But the Bible is serious, too. Like ancient tragedy, it unifies its audience, not with lies, but with the truth of who the Biblical poet is. If ancient tragedy temporarily unified its audience through a believable artifice, the Bible now unifies its audience by providing the solution to our need for tragedy in the first place. The Biblical narrative does not hide our nature from us, but fully reveals it so that it may be healed by the divine poet himself. The ancient city, dependent on the artifice of tragedy, is transformed into an eternal kingdom, dependent on the Creator God’s “artifice”—reality itself.

Where does Dante fit into all of this? Downey argues that Dante “assimilated to himself the world-making powers of the Christian God.”

Downey draws on Thomas Aquinas’s hermeneutical distinction between the “literal” or “historical” sense of Scripture, in which words convey meaning in the ordinary sense, and the “spiritual” sense, in which “the things signified by words [in the ‘literal’/‘historical' sense]...also signify other things.” The “spiritual” sense has three layers: the "allegorical," in which the Old Law refers to the New Law; the "moral," in which the New Law refers to “what we should carry out”; and the "anagogical," in which the “things that lie ahead in eternal glory are signified.” The three spiritual senses apply exclusively to Scripture because its author is the Creator of reality, who alone has this power to match “things to things,” infusing the literal words of Scripture with spiritual meaning.

Dante reveals his “god-like aspirations" in a letter to Cangrande della Scala where he explicates the Thomistic “senses.” (But Dante calls them “in general…allegorical.”) He offers an example of an “allegorical” interpretation from Exodus and then asserts that “we must therefore consider the subject of this work [the Commedia] as literally understood, and then its subject as allegorically intended.” He wants his poem to be read “allegorically” in the same way he "allegorically” read Scripture. If Aquinas is right, though, Dante’s desire to be read allegorically is blasphemous. Only The Divine Poet may infuse a text with spiritual senses, as God did in writing the divine comedy, Scripture.

To demonstrate Dante’s hubris, Downey asks us to consider the famous inscription on the gates to hell in The Inferno. Dante, as the main character in his own poem, reads aloud the words that are supposedly written by the biblical God. Yet these words are “found nowhere in Scripture.” Dante invents words for the biblical God, who is but a supporting character to the main star, Dante himself. The only one capable of revealing God to us is God himself, but Dante’s God is an invention of Dante’s revelation. In Downey’s words, Dante gives “powers to the comic poet unheard of in the ancient world,” and paves the road for Romantic poets, who erase “the difference between their own creations and the unique claims of the biblical comedy.”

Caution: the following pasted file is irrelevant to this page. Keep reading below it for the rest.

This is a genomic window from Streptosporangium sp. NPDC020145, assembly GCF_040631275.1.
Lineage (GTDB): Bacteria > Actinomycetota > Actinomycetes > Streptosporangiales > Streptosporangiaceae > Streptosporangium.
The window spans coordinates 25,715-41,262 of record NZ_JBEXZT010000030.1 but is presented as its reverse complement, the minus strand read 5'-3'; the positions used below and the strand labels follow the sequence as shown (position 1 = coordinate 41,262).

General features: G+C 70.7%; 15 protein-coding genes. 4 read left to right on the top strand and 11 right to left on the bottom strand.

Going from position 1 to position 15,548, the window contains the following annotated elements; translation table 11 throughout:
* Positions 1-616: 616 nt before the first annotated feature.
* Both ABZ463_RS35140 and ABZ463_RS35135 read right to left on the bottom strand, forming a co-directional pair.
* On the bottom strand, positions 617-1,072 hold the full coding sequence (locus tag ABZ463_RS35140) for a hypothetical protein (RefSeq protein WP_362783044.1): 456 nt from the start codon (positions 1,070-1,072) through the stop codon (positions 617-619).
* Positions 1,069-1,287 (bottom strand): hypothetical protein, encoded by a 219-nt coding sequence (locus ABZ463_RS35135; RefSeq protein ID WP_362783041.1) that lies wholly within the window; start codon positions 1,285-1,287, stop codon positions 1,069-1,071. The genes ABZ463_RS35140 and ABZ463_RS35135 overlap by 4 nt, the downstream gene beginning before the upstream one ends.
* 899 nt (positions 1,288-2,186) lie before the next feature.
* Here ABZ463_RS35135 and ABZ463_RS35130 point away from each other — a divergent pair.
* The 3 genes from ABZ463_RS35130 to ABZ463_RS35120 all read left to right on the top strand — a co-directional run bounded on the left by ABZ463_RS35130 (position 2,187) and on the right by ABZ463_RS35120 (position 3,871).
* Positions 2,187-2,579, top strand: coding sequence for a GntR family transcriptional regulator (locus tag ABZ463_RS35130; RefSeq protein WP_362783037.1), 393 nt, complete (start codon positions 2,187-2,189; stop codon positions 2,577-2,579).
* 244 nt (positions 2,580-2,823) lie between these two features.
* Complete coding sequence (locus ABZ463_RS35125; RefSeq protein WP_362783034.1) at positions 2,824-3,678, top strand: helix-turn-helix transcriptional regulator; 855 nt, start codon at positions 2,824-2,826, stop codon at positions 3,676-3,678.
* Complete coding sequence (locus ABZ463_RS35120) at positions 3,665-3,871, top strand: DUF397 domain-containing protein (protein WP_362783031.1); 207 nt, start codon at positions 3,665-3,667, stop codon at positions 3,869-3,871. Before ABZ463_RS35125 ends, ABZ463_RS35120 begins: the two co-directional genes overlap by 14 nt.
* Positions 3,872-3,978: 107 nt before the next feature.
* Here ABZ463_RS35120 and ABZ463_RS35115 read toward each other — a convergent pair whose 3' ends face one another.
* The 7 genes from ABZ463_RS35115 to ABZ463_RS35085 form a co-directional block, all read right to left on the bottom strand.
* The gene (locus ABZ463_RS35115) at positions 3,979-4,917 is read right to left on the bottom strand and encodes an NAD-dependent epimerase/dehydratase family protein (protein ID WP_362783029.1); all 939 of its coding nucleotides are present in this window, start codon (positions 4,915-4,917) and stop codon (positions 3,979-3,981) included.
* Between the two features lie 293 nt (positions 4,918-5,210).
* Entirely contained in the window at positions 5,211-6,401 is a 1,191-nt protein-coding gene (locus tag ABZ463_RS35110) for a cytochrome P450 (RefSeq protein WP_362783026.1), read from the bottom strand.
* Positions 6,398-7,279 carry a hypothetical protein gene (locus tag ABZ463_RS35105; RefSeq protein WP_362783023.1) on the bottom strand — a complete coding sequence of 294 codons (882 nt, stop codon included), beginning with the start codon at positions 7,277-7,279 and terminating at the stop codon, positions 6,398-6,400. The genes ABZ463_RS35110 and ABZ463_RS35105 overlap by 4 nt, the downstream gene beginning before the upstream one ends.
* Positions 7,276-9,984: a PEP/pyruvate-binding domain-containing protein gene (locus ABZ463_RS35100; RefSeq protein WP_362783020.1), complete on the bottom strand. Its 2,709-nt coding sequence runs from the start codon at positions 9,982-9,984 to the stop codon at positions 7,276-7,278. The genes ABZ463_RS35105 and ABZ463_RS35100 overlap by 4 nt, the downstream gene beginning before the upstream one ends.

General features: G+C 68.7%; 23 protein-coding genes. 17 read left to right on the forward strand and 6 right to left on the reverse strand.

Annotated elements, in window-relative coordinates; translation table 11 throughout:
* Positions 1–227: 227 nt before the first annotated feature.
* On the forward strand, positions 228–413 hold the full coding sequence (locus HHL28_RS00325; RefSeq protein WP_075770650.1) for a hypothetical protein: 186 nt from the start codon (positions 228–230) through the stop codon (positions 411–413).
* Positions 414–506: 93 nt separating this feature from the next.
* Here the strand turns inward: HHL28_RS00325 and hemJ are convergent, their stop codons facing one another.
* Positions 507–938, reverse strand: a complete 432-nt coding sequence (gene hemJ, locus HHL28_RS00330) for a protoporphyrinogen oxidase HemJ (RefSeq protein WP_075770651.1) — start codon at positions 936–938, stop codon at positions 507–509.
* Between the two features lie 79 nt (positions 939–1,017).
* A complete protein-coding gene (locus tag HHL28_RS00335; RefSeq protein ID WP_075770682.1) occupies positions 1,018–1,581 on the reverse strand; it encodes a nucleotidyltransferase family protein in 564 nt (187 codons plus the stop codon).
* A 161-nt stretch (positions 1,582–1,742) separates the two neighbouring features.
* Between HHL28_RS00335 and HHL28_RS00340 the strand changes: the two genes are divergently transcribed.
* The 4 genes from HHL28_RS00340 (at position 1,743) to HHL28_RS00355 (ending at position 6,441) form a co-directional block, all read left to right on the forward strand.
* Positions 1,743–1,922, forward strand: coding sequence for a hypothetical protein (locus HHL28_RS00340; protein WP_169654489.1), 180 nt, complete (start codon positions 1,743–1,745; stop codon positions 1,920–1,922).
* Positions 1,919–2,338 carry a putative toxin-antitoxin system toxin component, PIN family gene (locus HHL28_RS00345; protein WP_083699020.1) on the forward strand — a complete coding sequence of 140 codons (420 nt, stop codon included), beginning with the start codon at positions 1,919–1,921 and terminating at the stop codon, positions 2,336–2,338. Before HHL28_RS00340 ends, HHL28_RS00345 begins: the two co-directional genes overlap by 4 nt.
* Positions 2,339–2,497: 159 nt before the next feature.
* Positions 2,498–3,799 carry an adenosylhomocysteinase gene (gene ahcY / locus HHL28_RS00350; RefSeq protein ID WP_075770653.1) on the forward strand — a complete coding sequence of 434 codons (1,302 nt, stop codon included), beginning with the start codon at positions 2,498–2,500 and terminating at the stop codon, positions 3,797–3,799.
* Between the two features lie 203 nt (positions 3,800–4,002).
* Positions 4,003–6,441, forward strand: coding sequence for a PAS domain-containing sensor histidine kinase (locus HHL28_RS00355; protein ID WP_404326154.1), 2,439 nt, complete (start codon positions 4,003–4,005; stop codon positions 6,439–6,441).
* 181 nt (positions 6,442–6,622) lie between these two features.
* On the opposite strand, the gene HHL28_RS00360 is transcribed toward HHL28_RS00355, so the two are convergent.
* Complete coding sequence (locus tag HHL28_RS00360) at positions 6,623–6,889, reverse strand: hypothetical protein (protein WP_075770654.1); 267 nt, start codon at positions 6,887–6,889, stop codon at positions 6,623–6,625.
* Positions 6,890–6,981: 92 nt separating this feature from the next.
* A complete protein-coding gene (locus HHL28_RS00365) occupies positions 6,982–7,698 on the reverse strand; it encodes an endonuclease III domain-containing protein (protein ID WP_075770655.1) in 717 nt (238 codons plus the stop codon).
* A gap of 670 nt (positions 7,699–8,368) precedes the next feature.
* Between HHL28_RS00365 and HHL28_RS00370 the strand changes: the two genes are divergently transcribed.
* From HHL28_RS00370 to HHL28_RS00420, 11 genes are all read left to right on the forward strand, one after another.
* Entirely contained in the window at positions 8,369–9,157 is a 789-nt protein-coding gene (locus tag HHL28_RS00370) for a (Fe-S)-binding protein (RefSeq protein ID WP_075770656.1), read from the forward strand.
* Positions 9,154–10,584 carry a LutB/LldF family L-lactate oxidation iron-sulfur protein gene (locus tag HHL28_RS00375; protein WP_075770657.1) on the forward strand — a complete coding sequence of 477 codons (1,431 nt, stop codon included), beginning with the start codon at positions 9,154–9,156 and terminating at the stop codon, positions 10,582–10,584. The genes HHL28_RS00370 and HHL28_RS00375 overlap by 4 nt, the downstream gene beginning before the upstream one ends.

Why would Dante do this? Downey speculates that the Commedia imitates Scripture in an attempt at a new political founding for Italy. By linking his poem with the “preexisting comic structure of the Bible,” where narrator and protagonist are one in a world of his own making, Dante attempts to lend his own poem the “political power that, left to itself, his own comic poem would lack.” In other words, Dante wants his poem to accomplish what tragedy did for the pagan world.

“Dante…is trying to be the poet of Italy in the way Virgil was the poet of Rome.” But Dante cannot be a Christianized Virgil. Christianity already healed the wound for which Virgil’s poem (and all tragedy) was a bandage. Dante’s aspiration to the pagan glory of creating a national unifying artifice is for him to act as if Christianity did not exist. Precisely because Scripture is authored by the Creator, it solves the ancient political problem that made tragedy effective and necessary. Therefore, after God’s revelation is complete, any human poem either lives within the world of the Bible, as a poem within the poem of reality, or it rivals the Bible’s account of reality. Dante chooses the latter.

Today, no amount of praise for Dante seems enough. His Divine Comedy is the “greatest of all poems,” according to Anthony Esolen. He even “saved” Rod Dreher’s life. Downey, on the other hand, wishes to “shake Dante scholarship from its dogmatic slumber.” If he is correct, the great Christian poet may well represent the beginning of a very un-Christian turn in the West, one in which poets impose their own invented realities over-against the true reality revealed in Scripture.

And my fundamentalist students might be right.